Oh and one more thing, make sure you visit an ATM and bring cash for cab rides and tips in NYC – you don’t want to stick your client with those.

Successful travels!

7 Tips for Planning and Executing a Successful NYC Consumer Media Tour – Part 1:

ImageDespite the current array of online and social media channels with which we can communicate with media, there are still times when it’s important to meet with them face-to-face. I believe it’s beneficial to keep yourself and clients in front of editors on a regular basis in order to establish and maintain a good rapport and a professional relationship that’s mutually beneficial.

Tours are preferred if your client has a new product that’s very demonstrative and/or is also the first of its kind in the industry. If it’s a complex product, it’s advantageous to meet with media in person to show them all the features and benefits of the product, and why their audience would be interested.  It also helps them put a face with a name, so when you call or email them in the future, they’ll likely remember you.

Much of my career has been spent promoting an array of housewares and household products – from vacuum cleaners to painting tapes and supplies to DIY caulks and adhesives. I’ve worked closely with home editors at national consumer women’s magazines, parenting, and home shelter publications, most of which are headquartered at major publishing houses in New York City (with the exception of Meredith’s Better Homes & Gardens and its special interest publications which are in Des Moines).  Most of the products I’ve represented target women, whom we called the CHOs or Chief Household Officers.

With the exception of a few publications that have recently shut down (Parenting, Baby Talk), much of these publications aren’t going anywhere though they are stretching smaller staffs with more responsibilities.  This makes editors’ time sparse and precious which means you need to be very strategic when planning out your tour.

Here are some tips for getting appointments, having successful meetings and setting the tone for your client’s brand to get media coverage down the line.

1. If it isn’t new, at least make sure your “news” is relevant and interesting to that editor’s audience. 

New products in general can be newsworthy in and of themselves. When I worked for a vacuum cleaner manufacturer, we came out with several upright vacuum cleaners that made it first to market with unique and convenient, new features.  However, keep in mind that a change in color or model number is not newsworthy – in that case you can get away with an emailed news release.   Also, consumer editors typically don’t find useful or relevant, industry data such as how many units were sold or the company’s market share or growth.  Having relevant content and news gives you a better chance of securing an appointment with an editor.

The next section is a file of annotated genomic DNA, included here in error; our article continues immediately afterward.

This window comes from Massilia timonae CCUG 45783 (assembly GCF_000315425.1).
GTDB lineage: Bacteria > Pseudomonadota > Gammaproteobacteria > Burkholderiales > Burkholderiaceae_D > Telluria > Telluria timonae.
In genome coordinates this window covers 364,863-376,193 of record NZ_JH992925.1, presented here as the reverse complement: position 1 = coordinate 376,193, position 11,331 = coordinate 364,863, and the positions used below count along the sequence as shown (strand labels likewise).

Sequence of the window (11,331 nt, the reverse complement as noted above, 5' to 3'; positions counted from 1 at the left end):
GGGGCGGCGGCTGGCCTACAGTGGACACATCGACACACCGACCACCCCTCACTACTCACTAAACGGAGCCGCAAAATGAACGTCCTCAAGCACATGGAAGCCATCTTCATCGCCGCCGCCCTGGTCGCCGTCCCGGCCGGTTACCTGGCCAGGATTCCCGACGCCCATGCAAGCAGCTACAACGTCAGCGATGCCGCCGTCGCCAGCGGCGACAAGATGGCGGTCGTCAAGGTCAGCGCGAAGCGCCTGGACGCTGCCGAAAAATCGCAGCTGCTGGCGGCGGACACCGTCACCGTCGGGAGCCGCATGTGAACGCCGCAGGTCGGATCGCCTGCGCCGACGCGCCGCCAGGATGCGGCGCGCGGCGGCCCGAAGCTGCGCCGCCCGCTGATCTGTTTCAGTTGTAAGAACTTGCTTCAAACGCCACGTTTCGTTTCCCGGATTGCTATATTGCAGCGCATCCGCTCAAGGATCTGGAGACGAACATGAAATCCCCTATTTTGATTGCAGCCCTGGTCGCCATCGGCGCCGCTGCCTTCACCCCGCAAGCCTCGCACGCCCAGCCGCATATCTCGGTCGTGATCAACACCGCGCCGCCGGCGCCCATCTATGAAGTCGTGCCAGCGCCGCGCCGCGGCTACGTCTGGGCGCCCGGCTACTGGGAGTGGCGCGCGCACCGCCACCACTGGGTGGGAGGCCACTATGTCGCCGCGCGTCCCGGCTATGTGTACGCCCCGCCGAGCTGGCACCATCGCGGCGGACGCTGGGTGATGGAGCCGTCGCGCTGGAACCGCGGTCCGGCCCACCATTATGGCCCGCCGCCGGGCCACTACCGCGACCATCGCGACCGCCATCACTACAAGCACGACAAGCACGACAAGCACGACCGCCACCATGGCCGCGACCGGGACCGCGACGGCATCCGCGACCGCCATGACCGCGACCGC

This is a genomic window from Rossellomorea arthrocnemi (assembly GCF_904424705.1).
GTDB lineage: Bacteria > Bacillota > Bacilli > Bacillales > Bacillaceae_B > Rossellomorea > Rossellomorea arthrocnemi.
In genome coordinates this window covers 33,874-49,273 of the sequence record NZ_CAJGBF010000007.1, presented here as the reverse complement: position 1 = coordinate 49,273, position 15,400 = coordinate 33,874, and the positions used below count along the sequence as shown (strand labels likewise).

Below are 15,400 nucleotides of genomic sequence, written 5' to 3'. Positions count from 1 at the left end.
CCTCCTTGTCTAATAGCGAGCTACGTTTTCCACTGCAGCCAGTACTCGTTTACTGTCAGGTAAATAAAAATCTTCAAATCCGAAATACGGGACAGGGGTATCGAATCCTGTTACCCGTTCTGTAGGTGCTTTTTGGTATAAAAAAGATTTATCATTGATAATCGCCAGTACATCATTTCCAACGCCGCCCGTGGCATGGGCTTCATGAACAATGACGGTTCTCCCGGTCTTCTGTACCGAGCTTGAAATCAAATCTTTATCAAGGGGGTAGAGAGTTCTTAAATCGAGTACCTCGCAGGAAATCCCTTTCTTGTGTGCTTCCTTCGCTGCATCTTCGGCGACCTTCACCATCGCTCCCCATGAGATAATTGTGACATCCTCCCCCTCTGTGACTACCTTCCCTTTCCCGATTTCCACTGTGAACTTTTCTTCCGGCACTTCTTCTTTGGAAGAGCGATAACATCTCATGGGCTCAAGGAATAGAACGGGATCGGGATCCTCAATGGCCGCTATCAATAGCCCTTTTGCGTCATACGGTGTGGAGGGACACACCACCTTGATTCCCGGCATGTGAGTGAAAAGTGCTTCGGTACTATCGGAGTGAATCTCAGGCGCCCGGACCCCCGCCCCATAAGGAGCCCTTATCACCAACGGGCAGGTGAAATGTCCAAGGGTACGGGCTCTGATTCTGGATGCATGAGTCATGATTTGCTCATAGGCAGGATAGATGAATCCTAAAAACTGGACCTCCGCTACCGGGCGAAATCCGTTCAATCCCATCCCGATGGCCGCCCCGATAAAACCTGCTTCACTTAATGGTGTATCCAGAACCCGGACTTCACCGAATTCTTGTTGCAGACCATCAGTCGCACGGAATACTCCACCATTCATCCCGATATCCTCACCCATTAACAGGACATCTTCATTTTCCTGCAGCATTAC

2.  Put yourself in that editor’s shoes and think of what info is important to him or her.

Besides having relevant information to the editor’s particular beat, make sure that you put yourself in their shoes and understand what would help make their job a little easier.  First, do your research and know their columns, writing styles and what they usually cover.  In addition to a straight new product release, I also like to include tips for using that product and/or ideas of how to include the product in a wider theme.  Help them come up with a feature story angle. For example, a new air purifier product requires a news release, but I know it’s rare to get a feature article written just about that product. So, I’ll focus on a broader theme such as Spring Allergy Solutions or Indoor Air Quality in which I can research good stats from reputable agencies (like the CDC or EPA) and make a case for why an air purifier is part of a solution for allergy sufferers.  The product may not be the “star” of the article, but its relevance and importance in a broader topic gives it even more credibility and likelihood for coverage.

3.  Strategically plan out your appointments so that you give yourself plenty of time to avoid frustrations that could impact your presentation.

Most of the editorial publishing headquarters are located in a fairly compact radius in mid-town Manhattan.  In many cases, a number of the publications you may be meeting with will be at the same address, but on different floors.  Hearst (located on 8th Avenue & 57th) houses magazines such as Good Housekeeping, Redbook, Country Living, O, and House Beautiful among others.  Planning appointments at Hearst always saves me some time because I can schedule appointments only 15 minutes apart (note that you will need to keep going back downstairs to the lobby after each appointment and go through security for your next appointment). However, if you’re going from Hearst to say “Ladies Home Journal,” which is located more downtown on Park Avenue, you’ll need to schedule at least a half hour – time to grab a cab, travel and get registered at the security desk.  I like to use car services which are both time and cost-effective.